It’s fashionable in the Donald Trump era to decry political “tribalism,” especially if you’re a conservative attempting to criticize Trump without incurring the wrath of his supporters. House Speaker Paul Ryan has lamented the “tribalism” of American politics. Arizona Senator Jeff Flake has said that “tribalism is ruining us.” Nebraska Senator Ben Sasse has written a book warning that “partisan tribalism is statistically higher than at any point since the Civil War.”
In the fallout from Tuesday’s midterm elections, many political analysts have concluded that blue America and red America are ever more divided, ever more at each other’s throats. But calling this “tribalism” is misleading, because only one side of this divide remotely resembles a coalition based on ethnic and religious lines, and only one side has committed itself to a political strategy that relies on stoking hatred and fear of the other. By diagnosing America’s problem as tribalism, chin-stroking pundits and their sorrowful semi-Trumpist counterparts in Congress have hidden the actual problem in American politics behind a weird euphemism.
Take Tuesday’s midterm elections. In New York’s Nineteenth Congressional District, the Democrat Antonio Delgado, a Harvard-educated, African American Rhodes scholar, defeated the incumbent Republican John Faso in a district that is 84 percent white, despite Faso caricaturing Delgado as a “big-city rapper.” In Georgia, the Republican Brian Kemp appears to have defeated the Democrat Stacey Abrams after using his position as secretary of state to weaken the power of the black vote in the state and tying his opponent to the New Black Panther Party. In Florida, the Republican Ron DeSantis defeated the Democrat Andrew Gillum after a campaign in which DeSantis’s supporters made racist remarks about Gillum. The Republican Duncan Hunter, who is under indictment, won after running a campaign falsely tying his Democratic opponent, Ammar Campa-Najjar, who is of Latino and Arab descent, to terrorism. In North Dakota, Democratic Senator Heidi Heitkamp lost reelection after Republicans adopted a voter-ID law designed to disenfranchise the Native American voters who powered her upset win in 2012. President Trump spent weeks claiming that a caravan of migrants in Latin America headed for the United States poses a grave threat to national security, an assessment the Pentagon disagrees with. In Illinois on Tuesday, thousands of Republicans voted for a longtime Nazi who now prefers to describe himself as a “white racialist”; in Virginia, more than a million cast ballots for a neo-Confederate running for Senate.
A large number of Republican candidates, led by the president, ran racist or bigoted campaigns against their opponents. But those opponents cannot be said to belong to a “tribe.” No common ethnic or religious ties bind Heitkamp, Campa-Najjar, Delgado, or the constituencies that elected them. It was their Republican opponents who turned to “tribalism,” painting them as scary or dangerous, and working to disenfranchise their supporters.
The urgency of the Republican strategy stems in part from the recognition that the core of the GOP agenda—slashing the social safety net and reducing taxes on the wealthy—is deeply unpopular. Progressive ballot initiatives, including the expansion of Medicaid, anti-gerrymandering measures, and the restoration of voting rights for formerly incarcerated people, succeeded even in red states. If Republicans ran on their policy agenda alone, they would be at a disadvantage. So they have turned to a destructive politics of white identity, one that seeks a path to power by deliberately dividing the country along racial and sectarian lines. They portray the nation as the birthright of white, heterosexual Christians, and label the growing population of those who don’t fit that mold or reject that moral framework as dangerous usurpers.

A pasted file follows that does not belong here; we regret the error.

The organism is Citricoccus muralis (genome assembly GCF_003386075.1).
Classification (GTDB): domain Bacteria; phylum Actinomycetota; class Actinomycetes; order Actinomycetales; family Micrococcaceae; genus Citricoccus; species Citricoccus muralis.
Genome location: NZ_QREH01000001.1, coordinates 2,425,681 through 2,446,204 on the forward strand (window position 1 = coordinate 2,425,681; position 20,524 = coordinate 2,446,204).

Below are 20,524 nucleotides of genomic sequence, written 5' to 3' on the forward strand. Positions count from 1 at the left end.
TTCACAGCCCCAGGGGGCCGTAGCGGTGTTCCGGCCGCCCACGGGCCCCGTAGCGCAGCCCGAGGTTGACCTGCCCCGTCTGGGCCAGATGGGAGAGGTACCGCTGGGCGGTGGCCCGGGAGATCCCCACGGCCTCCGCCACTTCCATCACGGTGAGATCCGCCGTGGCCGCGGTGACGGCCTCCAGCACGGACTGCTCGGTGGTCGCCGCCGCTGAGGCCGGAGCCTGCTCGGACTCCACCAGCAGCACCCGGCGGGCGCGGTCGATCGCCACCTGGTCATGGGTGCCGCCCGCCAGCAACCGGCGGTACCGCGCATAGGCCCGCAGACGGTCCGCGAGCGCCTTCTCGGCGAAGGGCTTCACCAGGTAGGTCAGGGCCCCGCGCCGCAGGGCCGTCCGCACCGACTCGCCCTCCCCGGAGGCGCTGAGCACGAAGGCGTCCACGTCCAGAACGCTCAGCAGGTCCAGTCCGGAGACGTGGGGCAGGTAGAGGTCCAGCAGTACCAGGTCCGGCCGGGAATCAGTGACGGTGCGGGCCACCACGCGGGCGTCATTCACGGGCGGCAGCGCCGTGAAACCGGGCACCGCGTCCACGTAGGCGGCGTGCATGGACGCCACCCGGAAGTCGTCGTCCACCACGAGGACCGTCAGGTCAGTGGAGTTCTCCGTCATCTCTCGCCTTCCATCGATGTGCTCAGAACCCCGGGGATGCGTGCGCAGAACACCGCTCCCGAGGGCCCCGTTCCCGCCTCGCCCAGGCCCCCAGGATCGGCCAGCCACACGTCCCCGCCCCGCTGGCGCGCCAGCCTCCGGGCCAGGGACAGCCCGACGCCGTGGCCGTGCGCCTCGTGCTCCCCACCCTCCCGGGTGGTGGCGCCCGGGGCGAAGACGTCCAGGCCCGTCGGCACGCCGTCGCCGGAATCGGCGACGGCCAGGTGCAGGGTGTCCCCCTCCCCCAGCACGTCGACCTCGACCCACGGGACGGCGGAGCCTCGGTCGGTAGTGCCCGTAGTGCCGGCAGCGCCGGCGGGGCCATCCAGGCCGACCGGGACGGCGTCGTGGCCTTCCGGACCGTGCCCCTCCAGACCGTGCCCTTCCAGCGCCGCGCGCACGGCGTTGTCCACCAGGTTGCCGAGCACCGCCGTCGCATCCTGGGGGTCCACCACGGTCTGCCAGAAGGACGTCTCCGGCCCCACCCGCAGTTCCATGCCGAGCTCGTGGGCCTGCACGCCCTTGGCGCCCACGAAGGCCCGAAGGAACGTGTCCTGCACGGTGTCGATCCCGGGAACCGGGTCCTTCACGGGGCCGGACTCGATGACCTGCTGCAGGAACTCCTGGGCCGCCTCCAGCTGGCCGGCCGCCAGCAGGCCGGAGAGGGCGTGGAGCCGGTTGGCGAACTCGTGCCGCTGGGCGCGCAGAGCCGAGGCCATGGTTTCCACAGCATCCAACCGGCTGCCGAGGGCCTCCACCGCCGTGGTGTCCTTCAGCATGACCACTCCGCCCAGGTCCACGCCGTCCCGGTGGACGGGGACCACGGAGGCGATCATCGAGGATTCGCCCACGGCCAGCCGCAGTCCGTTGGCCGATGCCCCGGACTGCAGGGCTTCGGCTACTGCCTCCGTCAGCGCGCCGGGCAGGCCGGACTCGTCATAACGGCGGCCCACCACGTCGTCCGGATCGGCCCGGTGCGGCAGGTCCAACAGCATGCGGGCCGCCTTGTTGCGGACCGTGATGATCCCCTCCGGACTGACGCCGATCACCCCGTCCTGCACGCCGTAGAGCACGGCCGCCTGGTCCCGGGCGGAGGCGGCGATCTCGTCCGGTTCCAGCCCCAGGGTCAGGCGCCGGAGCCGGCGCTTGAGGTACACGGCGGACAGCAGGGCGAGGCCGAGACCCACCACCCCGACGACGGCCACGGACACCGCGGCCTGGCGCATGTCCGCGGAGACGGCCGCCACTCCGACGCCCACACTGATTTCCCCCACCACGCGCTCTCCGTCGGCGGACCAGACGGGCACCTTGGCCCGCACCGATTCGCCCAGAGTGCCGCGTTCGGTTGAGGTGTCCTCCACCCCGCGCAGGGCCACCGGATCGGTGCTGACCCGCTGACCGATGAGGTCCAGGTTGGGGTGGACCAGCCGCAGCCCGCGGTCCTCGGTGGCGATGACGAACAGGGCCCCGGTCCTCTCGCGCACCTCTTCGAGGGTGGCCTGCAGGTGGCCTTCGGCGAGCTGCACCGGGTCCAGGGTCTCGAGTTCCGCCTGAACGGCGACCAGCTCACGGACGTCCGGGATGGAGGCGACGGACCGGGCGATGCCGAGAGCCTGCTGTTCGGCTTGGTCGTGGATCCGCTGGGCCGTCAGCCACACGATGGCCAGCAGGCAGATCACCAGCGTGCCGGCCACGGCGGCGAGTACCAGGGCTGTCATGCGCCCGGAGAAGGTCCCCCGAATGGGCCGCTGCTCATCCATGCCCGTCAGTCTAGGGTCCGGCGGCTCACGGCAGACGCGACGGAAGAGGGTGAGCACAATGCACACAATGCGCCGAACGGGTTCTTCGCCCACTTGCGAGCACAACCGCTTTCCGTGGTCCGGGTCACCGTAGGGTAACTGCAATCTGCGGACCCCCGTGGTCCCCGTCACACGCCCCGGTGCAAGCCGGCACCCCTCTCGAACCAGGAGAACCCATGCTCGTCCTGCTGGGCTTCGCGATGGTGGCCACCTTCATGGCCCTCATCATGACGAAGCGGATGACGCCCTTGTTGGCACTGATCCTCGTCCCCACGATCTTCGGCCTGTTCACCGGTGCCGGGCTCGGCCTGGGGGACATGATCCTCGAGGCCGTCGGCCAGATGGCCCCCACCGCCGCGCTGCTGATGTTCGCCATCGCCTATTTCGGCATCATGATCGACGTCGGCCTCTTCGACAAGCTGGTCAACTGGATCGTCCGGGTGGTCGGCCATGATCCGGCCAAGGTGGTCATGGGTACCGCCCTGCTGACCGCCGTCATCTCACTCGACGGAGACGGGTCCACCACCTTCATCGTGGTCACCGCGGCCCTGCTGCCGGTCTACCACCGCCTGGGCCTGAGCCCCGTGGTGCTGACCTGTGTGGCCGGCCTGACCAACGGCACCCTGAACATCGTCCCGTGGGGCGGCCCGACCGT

The Democratic Party, reliant as it is on a diverse coalition of voters, cannot afford to engage in this kind of politics. There are no blue states where Democrats have sought to make it harder for white men without a college education to vote, even though that demographic typically votes Republican. Democratic candidates did not attack their white male opponents as dangerous because four white men carried out deadly acts of right-wing terrorism in the two weeks prior to the election. Democratic candidates for statewide office did not appeal to voters in blue states by trashing other parts of the country considered to be conservative. Democratic candidates who ran for office did not advertise their willingness to use state violence against groups associated with Republican constituencies.
I am not arguing that the Democratic Party or its members are particularly virtuous. A little more than a century ago, it was the Republican Party that was reliant on a diverse coalition of voters, and the Democratic Party that rode white rage to power. Rather, I am saying that when a party’s viability is dependent on a diverse coalition of voters, that party will necessarily stand for pluralism and equal rights, because its survival depends on it. And when a party is not diverse, it will rely on demonizing those who are different, because no constituency exists within that party to prevent it from doing so, or to show its members that they have nothing to fear.
In the Trump era, America finds itself with two political parties: one that’s growing more reliant on the nation’s diversity, and one that sees its path to power in stoking fear and rage toward those who are different. America doesn’t have a “tribalism” problem. It has a racism problem. And the parties are not equally responsible.